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Testimonial

I have relied on the Marketing Scales Handbooks over several years in academic and industry roles and look forward to using the newest edition. A seven on a seven-point satisfaction scale!
Tom Prinsen, Ph.D.
Global Manager Market Intelligence, Biomet Orthope

change

The degree to which an object or event is considered to be consistent and stable at one extreme or erratic and risky at the other is measured with ten, seven-point bi-polar adjectives.

The belief that people have health conditions which they can not change is measured using three, seven-point Likert-type items. 

With three, seven-point Likert-type items, the scale measures the belief that all people have the capacity to substantially change their basic health conditions. 

Using three, seven-point items, the scale measures the extent to which a person who has been exposed to information that encouraged recycling thought about how recycled materials can be “transformed” into new products and/or packages.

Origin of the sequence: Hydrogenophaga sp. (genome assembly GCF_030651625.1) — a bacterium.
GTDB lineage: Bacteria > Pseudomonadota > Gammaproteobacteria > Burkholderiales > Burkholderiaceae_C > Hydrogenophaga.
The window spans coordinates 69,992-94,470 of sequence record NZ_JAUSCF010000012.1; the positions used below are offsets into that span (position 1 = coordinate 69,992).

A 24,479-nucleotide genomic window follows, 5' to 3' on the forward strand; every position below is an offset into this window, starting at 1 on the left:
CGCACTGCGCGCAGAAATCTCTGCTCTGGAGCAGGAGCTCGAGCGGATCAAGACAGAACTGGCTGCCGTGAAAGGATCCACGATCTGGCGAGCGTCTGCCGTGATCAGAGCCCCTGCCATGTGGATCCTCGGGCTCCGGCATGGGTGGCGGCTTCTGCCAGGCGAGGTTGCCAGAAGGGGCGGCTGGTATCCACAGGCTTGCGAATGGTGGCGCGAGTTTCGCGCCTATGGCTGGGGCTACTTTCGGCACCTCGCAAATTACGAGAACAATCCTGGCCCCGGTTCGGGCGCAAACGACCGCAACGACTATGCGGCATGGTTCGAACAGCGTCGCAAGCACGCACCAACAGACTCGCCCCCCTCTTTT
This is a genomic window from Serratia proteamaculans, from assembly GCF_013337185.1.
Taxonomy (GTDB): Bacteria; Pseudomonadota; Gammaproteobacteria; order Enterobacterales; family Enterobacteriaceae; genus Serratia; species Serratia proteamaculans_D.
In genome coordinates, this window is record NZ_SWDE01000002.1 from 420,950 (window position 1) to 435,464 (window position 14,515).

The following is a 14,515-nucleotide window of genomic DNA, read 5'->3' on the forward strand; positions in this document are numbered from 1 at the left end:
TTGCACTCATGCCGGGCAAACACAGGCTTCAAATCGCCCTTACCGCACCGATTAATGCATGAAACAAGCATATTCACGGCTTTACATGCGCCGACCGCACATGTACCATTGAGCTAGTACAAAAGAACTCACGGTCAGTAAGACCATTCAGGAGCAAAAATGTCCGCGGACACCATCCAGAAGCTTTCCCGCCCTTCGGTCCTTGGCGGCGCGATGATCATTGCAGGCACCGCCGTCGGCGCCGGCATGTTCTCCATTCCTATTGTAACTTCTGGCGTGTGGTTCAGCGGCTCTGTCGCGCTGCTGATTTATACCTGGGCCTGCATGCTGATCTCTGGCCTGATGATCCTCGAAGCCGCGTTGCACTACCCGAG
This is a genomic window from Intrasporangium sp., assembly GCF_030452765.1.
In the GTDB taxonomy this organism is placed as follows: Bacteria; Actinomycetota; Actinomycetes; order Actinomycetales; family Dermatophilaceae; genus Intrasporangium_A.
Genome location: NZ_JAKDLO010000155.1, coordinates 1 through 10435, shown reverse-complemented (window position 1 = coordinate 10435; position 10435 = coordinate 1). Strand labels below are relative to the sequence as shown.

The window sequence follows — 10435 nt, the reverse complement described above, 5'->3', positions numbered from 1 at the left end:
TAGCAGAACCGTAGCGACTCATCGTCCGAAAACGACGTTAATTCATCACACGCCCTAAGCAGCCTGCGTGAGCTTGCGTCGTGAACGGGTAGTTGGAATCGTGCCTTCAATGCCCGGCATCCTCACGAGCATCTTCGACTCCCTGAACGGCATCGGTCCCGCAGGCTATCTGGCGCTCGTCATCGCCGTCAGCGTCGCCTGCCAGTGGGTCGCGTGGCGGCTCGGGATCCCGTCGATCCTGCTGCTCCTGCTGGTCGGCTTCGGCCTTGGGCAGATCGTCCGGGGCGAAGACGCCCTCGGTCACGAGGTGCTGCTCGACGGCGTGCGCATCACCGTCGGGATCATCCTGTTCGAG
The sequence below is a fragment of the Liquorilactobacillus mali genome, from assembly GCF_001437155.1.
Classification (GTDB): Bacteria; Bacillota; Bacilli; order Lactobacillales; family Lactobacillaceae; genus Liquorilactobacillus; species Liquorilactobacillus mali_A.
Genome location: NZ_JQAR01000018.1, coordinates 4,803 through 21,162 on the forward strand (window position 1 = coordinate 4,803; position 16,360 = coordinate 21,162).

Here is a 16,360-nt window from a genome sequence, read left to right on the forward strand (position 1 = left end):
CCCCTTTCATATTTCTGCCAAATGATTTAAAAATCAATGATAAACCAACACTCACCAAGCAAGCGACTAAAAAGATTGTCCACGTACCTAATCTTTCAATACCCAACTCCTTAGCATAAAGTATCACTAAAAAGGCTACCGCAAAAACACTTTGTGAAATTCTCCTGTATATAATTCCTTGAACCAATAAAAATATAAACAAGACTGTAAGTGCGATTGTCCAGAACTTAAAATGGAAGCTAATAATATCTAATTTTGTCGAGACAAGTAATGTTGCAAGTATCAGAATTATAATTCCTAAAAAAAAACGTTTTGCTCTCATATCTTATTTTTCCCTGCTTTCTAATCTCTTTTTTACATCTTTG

The degree to which a person feels uneasy when society appears to be changing rapidly is measured with three, seven-point items.

This scale has three, seven-point Likert-type items that measure a person’s belief that he/she has the capability to create a new life and pursue new goals.

Four, seven-point Likert-type items measure a person’s attitude about the radical change a particular organization is about to make regarding what it stands for.  As currently phrased and scored, the items indicate the respondent is against the repositioning.  Also, the scale instructions frame the situation as hypothetical but minor changes could make the scale amenable for use with a real event.

How much change a person believes there to be in the market for a particular product category in terms of the products available, the promotion conducted, and consumer preferences is measured using four, seven-point items.

Six, five-point Likert-type items are used to measure a person’s desire to experience consistency and stability at the current time rather than change.

The extent to which a person believes in one’s ability to change the self is measured with four, six-point Likert-type items.